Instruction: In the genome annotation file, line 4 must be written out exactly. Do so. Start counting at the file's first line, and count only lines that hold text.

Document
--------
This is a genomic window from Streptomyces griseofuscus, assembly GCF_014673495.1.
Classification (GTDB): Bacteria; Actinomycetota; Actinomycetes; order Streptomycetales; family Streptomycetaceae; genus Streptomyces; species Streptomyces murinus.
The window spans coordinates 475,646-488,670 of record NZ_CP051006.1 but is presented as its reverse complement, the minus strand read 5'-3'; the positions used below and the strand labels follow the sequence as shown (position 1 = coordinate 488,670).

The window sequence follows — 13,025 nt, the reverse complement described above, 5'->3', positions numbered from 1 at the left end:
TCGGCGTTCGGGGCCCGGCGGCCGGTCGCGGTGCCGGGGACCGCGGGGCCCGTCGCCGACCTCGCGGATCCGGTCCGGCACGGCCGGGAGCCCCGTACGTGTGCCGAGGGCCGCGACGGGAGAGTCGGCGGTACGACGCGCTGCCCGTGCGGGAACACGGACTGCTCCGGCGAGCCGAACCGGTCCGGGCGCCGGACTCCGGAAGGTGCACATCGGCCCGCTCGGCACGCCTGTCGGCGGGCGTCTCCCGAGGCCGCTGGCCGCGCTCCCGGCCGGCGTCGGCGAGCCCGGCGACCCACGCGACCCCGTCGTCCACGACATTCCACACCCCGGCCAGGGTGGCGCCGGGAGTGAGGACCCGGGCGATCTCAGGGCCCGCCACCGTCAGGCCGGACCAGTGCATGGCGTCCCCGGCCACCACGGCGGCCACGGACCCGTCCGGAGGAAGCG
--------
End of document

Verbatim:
The window sequence follows — 13,025 nt, the reverse complement described above, 5'->3', positions numbered from 1 at the left end: